Wednesday, August 31, 2011

Day 240


Well, every once in awhile it's absolutely necessary to get back to the core of things and the original purpose of this blog.  Originally, the purpose was twofold; first, to share our battle with attachment disorder and to be able to safely process that, and secondly, to share my thoughts on the greatest detectives TV has ever known.  No, I'm not talking Columbo or Magnum P.I.  I'm talking one Robert Goren and one Alexandra Eames.

Really, how could you have Goren without Eames?  It's like having salt without pepper (or pepa, if you know what I mean).  And Eames without Goren?  There'd be no one around to poke the dry eyeballs, to eat the glue or sniff the cake frosting.  Nobody to move people's stuff around the room or to shock a confession out of a criminal.  They're yin and yang.  Eames' practical approach, laced with sarcasm, complements Goren's unconventional tactics and quirks.  You have to love them both.

I'll be honest.  There's something about the Goren character that appeals to me as a woman, and that kind of scares me.  Because if you're naming some of the most broken, fucked-up characters on television, he'd be on the list.  Why do women like bad boys?  To save them from themselves, of course.  I would happily dedicate several years to making Bobby better if given the chance.  But we all know, in reality, a man like Bobby would be too broken to have a relationship, and too smart to turn the other way and try to convince himself that he could.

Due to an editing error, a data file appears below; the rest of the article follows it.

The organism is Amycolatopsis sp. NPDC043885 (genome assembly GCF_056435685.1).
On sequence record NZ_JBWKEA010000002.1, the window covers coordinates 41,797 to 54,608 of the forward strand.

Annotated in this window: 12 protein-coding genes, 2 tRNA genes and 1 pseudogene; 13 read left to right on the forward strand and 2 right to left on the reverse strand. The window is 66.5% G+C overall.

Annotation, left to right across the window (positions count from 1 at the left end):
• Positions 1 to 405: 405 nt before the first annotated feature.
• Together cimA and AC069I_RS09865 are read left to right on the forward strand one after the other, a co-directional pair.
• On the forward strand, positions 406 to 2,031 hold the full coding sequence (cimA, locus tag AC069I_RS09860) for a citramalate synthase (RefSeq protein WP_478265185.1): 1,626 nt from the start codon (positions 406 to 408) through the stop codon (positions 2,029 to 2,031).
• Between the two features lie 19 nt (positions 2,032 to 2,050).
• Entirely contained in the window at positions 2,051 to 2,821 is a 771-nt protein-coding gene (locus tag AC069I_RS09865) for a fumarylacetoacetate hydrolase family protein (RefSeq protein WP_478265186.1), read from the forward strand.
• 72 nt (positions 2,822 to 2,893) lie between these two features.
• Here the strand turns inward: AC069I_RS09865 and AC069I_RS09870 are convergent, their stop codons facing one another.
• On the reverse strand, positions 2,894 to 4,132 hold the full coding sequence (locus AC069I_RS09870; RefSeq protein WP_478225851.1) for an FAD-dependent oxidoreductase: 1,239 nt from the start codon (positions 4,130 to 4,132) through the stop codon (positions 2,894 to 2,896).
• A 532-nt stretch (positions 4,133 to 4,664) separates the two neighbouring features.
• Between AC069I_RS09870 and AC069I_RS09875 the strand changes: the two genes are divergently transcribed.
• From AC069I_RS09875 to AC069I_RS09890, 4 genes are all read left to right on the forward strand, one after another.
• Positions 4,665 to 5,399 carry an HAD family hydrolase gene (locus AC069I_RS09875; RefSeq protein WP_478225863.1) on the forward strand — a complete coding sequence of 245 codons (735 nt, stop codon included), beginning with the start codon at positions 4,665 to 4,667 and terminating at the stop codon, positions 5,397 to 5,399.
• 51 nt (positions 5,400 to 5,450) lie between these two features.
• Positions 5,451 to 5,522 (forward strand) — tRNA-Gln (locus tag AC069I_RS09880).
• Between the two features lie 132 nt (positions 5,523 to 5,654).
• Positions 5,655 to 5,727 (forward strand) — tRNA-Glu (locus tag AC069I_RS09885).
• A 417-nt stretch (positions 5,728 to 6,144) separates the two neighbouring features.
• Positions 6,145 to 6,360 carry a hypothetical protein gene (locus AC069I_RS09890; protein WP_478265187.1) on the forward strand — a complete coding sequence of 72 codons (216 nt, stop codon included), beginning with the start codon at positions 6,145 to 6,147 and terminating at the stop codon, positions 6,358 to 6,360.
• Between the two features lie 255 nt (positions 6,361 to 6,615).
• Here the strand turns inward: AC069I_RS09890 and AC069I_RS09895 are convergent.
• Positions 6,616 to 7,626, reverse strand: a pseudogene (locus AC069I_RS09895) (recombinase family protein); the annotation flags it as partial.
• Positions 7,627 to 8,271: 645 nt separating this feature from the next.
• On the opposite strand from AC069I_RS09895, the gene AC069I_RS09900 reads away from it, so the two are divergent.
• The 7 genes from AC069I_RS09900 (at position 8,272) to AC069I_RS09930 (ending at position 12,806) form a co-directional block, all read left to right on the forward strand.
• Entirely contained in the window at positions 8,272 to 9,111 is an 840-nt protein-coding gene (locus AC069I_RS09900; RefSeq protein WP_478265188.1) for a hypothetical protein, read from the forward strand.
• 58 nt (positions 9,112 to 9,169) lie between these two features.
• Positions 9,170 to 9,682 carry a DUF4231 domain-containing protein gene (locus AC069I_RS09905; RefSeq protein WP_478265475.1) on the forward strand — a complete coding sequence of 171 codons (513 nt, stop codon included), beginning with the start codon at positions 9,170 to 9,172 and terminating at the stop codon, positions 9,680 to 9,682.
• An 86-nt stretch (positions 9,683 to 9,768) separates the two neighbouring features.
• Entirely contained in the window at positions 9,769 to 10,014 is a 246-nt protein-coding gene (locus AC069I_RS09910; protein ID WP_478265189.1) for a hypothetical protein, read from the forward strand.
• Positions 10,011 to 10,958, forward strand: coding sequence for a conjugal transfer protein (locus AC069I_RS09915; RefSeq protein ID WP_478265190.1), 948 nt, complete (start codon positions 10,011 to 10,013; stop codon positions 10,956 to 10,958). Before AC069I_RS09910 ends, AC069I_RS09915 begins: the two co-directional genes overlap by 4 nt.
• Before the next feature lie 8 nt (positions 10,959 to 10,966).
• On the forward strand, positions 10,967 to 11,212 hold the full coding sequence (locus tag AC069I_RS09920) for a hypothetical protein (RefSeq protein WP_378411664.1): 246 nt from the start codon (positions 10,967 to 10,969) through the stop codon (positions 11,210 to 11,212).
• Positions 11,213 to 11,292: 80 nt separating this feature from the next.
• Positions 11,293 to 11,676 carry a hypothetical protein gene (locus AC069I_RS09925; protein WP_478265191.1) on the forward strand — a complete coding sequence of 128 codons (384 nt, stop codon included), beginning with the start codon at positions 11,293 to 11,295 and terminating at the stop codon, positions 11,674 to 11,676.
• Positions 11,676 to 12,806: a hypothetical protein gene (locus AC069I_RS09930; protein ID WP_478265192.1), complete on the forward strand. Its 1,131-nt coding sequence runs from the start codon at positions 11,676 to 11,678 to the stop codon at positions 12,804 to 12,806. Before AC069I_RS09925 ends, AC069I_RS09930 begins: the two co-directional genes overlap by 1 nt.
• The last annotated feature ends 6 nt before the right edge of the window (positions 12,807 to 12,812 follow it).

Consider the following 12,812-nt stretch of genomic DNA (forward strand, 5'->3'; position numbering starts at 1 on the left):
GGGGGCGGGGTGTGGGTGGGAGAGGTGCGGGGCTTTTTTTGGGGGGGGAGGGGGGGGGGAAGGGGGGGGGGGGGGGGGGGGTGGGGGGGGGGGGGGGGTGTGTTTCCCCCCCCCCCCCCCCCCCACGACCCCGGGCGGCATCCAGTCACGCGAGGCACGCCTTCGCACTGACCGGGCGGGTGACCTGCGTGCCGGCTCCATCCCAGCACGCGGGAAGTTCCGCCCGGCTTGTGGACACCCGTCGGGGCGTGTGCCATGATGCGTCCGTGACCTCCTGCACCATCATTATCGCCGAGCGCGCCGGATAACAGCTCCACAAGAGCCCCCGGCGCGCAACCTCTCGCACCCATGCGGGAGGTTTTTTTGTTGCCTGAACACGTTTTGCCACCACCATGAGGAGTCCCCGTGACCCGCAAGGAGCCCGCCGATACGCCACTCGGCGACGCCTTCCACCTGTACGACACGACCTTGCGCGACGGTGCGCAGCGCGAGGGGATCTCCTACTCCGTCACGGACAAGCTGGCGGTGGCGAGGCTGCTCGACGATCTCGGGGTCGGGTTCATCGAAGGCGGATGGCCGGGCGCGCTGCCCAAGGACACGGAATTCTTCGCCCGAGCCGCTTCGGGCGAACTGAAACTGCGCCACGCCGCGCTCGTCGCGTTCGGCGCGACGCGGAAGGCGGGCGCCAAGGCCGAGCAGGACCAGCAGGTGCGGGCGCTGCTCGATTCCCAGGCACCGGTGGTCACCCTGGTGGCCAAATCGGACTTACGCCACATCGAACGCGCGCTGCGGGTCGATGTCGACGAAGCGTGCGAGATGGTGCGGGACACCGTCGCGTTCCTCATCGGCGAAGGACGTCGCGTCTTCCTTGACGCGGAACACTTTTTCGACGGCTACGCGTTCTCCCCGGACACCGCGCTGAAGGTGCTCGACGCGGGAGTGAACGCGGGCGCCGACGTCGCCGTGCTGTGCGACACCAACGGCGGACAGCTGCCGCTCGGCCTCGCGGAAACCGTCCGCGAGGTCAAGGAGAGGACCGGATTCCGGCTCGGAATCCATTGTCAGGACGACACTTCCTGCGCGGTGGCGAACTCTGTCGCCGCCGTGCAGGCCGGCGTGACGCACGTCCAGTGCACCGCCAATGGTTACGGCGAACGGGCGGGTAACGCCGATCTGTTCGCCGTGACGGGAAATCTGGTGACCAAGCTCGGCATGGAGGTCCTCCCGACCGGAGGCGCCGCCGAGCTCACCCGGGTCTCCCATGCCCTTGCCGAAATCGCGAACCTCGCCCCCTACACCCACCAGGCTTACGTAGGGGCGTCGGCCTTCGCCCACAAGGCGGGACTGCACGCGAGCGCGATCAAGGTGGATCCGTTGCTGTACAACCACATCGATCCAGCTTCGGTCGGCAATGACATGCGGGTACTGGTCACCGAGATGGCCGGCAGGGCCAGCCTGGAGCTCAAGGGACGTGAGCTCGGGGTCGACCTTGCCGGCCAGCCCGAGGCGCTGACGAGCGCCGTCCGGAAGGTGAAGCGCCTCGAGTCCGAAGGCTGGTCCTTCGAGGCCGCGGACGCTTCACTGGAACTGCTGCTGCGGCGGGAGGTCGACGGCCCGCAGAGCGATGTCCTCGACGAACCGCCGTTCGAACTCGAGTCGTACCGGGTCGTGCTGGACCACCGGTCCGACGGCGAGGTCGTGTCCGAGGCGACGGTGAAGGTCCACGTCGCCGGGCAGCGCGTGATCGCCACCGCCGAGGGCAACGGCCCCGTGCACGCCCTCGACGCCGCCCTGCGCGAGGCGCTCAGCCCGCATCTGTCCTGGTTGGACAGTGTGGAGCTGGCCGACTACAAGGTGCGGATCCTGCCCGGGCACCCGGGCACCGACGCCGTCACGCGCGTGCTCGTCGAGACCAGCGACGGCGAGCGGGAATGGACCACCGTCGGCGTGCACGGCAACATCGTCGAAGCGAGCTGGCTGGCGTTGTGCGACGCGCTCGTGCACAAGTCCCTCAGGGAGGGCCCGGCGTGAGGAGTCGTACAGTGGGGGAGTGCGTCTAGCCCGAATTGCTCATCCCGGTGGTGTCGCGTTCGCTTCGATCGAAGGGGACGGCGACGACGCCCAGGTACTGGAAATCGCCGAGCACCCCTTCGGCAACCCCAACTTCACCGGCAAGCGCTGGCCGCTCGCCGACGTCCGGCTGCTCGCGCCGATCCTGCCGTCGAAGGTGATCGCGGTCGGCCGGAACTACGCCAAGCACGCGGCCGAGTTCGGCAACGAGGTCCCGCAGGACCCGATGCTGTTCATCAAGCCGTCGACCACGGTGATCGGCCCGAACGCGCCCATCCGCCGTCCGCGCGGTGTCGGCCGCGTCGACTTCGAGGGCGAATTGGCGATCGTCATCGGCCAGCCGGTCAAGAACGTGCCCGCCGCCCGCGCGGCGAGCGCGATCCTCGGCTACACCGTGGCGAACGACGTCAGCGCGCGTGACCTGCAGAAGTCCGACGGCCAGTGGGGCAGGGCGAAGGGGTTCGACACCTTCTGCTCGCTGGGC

Really, what a lot of it boils down to is sexual attraction.  Robert Goren looks damn fine in a suit.  So good that when he takes his tie off, it leads to all sorts of naughty thoughts.  I have plenty of friends who don't get my attraction, and that's okay.  I'll admit there are definite looks I enjoy more than others.  I'm a cropped hair, neat suit type of fan, as opposed to the curly, unkempt hair, beard, and layered tee and flannel shirt.  He looked like a logger man in those episodes.  Anyone who has watched a bit of the show over the years can tell you that D'Onofrio puts on and takes off weight fairly regularly.  But regardless of size, put him in a suit and it'll catch your breath, every time.

I find it curious that the character of Bobby Goren is who I'm attracted to, as opposed to the actor.  D'Onofrio has done some wonderful film work, and I'm sure he's a passionate, kind person in real life.  But Bobby is who I know.  He's comfortable and smart, misunderstood and quirky, and he appeals to a woman's nature--a need to "fix" things, to nurture the man who never was nurtured.

And so I find myself once again swooning over a dark navy suit in this episode.  However, should Bobby decide he'd like to loosen his tie and remove his jacket, there would be no objection from THIS peanut gallery.  Or your pants, could lose them...

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